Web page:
4 years on, Charleston cruise debate lingers

Associated Press
January 2, 2014

CHARLESTON, S.C. — It’s been almost four years since the South Carolina Ports Authority announced plans to build a new $35 million passenger cruise terminal by renovating an old warehouse on the Charleston waterfront.

And it’s going on three years that the issue of building the terminal has been before the courts. With challenges from environmental, neighborhood and preservation groups ongoing in federal, state and administrative law courts, the debate over the city’s year-round cruise industry won’t be ending any time soon.

Opponents of the city’s expanded cruise industry say they are not opposed to cruises, but want stronger regulations governing the industry. They have challenged both state and federal permits to allow the Ports Authority to install new pilings beneath the warehouse to create the new terminal.

They have also gone to the state Supreme Court arguing that the cruises are a public nuisance causing noise, pollution and traffic congestion in the city’s Historic District.

Supporters say cruises will only be a niche market in Charleston — not the major industry witnessed in such places as Venice, Italy, and Key West, Fla. They say the industry is being appropriately handled.

The new year brings court activity on a couple of fronts.

On Jan. 7, a mediator for the 4th Circuit Court of Appeals in Richmond plans to meet with attorneys representing both sides in an appeal in the dispute over a U.S. Army Corps of Engineers permit for the pilings.

U.S. District Judge Richard Gergel ruled in September that the Corps did not adequately review the project’s effects on the city’s historic district, telling attorneys for the Corps “You gave this permit a bum’s rush.”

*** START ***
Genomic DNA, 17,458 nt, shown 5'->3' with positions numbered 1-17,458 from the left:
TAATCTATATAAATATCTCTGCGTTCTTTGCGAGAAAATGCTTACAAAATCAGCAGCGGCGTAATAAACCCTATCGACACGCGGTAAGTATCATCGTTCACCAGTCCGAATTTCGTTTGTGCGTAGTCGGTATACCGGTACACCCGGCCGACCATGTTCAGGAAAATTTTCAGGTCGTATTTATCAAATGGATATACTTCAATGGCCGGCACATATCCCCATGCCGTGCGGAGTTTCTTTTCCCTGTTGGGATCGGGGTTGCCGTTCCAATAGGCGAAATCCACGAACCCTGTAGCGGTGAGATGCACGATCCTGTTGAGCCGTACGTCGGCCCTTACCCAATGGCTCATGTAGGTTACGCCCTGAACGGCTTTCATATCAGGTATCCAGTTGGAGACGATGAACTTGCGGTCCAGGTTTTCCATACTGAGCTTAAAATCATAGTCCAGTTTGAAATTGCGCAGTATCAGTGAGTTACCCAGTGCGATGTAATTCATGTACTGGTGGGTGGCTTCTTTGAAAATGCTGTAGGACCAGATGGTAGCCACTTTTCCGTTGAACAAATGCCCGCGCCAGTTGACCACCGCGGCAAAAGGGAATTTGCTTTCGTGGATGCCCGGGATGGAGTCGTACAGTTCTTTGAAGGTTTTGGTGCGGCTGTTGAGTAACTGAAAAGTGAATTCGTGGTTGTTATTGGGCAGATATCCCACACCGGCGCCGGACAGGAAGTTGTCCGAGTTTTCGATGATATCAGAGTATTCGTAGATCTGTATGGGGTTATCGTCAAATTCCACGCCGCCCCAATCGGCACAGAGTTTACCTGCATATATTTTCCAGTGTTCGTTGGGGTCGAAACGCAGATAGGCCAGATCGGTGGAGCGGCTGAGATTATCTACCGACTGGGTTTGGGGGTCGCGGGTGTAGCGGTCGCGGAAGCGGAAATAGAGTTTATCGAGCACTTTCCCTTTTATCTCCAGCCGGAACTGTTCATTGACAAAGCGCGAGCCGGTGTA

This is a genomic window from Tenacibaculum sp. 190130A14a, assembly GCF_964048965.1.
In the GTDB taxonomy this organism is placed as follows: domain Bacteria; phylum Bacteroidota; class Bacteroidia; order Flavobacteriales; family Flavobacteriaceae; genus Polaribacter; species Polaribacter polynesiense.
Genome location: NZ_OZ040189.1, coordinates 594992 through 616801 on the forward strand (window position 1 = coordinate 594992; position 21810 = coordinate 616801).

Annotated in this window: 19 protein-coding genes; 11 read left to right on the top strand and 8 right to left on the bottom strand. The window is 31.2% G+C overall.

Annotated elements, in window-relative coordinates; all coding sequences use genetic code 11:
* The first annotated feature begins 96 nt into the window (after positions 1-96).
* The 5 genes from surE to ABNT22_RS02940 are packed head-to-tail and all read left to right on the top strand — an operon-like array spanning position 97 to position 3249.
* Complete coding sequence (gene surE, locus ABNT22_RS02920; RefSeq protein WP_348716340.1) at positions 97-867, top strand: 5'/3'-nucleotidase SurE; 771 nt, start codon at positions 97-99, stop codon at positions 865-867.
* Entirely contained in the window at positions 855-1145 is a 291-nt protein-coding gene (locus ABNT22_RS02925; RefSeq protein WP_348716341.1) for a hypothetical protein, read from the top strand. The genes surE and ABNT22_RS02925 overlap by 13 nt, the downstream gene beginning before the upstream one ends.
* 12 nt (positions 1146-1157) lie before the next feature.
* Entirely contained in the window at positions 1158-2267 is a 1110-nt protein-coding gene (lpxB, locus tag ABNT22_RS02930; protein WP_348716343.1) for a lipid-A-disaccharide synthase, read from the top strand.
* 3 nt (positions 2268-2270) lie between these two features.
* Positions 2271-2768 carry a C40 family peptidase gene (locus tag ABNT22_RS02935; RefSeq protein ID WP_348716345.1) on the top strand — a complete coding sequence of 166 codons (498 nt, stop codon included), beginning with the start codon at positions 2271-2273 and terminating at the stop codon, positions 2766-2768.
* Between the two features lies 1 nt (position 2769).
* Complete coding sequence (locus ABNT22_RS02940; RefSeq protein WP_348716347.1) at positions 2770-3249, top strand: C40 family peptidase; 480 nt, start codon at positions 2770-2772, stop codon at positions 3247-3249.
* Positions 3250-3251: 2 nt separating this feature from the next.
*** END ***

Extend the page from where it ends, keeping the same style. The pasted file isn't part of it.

The Ports Authority and Corps are appealing Gergel’s order.

Then on Jan. 27, Chief Administrative Law Judge Ralph K. Anderson III takes up the matter of a challenge to a state permit for those pilings.

The Department of Health and Environmental Control in Dec. 2012 approved the permit. Officials noted that the warehouse area has been an industrial and commercial area for centuries and putting in the five pilings for the terminal alone does not allow bigger ships or more ships.

The neighborhood, conservation and preservation groups appealed. And it will likely be many months until the issue is resolved because any decision by an administrative law judge can then be appealed to state circuit court.

There’s been no ruling on the third outstanding legal action – the case before the state Supreme Court that alleges the cruises are a public nuisance. The justices heard arguments in mid-November and have not yet handed down a decision.

Carnival Cruise Lines based its 2,056-passenger liner Fantasy in Charleston more than three years ago, giving the city a year-round industry. Before that, ships made port calls, but none were based in Charleston.

Charleston Cruises 2014

The Azamara Club Cruises passenger liner Quest makes a port call in Charleston, S.C., in this Dec. 10, 2013, photograph. It’s been almost four years since the South Carolina Ports Authority announced plans to build a new $35 million cruise terminal. But legal challenges from conservation, preservation and neighborhood groups have delayed the project. In January of 2014 attorneys in the case appear before both a mediator for the 4th U.S. Circuit Court of Appeals and before a South Carolina administrative law judge.

Read more here: http://www.kentucky.com/2014/01/02/3014632/4-years-on-charleston-cruise-debate.html#storylink=cpy

Judge: Opponents have standing to challenge state permit for Charleston cruise terminal

Associated Press
Updated: December 03, 2013 – 3:16 pm

CHARLESTON, South Carolina — Charleston neighborhood, conservation and preservation groups may challenge a state permit for a $35 million South Carolina passenger cruise terminal, a state administrative law judge has ruled.

In a 16-page ruling on Monday, Chief Administrative Law Judge Ralph K. Anderson III rejected a South Carolina Ports Authority motion to dismiss a challenge to a state Department of Health and Environmental Control permit.

The DHEC permit certified that putting added pilings beneath an old riverfront warehouse so it can be renovated as a new terminal complies with state coastal regulations.

The permit challenge is one of three ongoing legal fights involving the city’s cruise industry.